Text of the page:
While we always see the same side of the moon, it does in fact rotate. However, the same side of the moon is always facing Earth. The rotational period of the moon is almost the same as its orbital period. It takes 27.3 days for the moon to rotate once on its axis, while it takes 29.5 days to complete one revolution around Earth. This means that by the time the moon completes one rotation, it has only orbited around Earth once, causing the same side of the moon to always be visible. The moon affects processes on Earth, such as the tides, through its gravitational pull. Gravity from the moon pulls on Earth’s oceans creating a tidal bulge that rotates along the planet’s surface as the moon orbits Earth. A similar phenomenon happens to the moon due to the gravitational pull from Earth. Since there is no water on the moon, Earth’s gravity creates the tidal bulge in the moon’s crust. The combination of these two tidal forces causes tidal friction between the moon and Earth. Over time this caused the moon’s rotation to slow down until it became tidally locked with Earth. This is also known as synchronous rotation.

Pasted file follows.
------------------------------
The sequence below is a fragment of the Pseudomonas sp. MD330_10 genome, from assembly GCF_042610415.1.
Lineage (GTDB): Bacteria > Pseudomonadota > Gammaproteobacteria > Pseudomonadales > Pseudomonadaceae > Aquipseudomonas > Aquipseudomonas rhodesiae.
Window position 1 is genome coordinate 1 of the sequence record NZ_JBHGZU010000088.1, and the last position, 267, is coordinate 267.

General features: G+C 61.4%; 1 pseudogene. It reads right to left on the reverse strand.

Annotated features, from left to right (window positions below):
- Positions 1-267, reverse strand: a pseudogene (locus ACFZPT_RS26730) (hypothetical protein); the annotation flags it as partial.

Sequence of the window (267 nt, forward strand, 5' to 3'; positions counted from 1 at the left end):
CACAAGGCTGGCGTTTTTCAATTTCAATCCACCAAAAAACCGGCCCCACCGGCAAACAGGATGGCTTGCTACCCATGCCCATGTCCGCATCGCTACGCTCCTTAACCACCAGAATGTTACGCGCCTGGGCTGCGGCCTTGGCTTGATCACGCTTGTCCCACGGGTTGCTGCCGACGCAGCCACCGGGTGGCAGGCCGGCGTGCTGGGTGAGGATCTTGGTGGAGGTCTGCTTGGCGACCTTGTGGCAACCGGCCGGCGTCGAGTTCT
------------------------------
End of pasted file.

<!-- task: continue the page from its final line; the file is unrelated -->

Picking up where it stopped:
What is Different About the “Dark” Side of the Moon?
In this case, dark does not necessarily mean the absence of light, it means the unknown. In reality, this side of the moon is no darker than the side facing Earth. Both sides get the same amount of sunlight. It is only due to our unique perspective from Earth that only one side appears to reflect light. There are a few differences between the close and far sides of the moon. Due to lava flows that occurred billions of years ago the side of the moon facing Earth is relatively smooth. These lunar lava flows make up the dark spots we see on the moon and have been named lunar maria. However, this lunar maria is absent on the far side of the moon. The theorized reasoning for this is due to the tidally locked orbit of the moon causing the moon’s crust to be thinner on the side that faces Earth. Lava flows were able to break through the moon’s crust to fill preexisting craters, creating the smooth-faced moon we see today. Since the crust on the far side of the moon was thicker, the lava flows were unable to break through and fill the existing craters. This left the far side of the moon with a much rougher surface than the near side.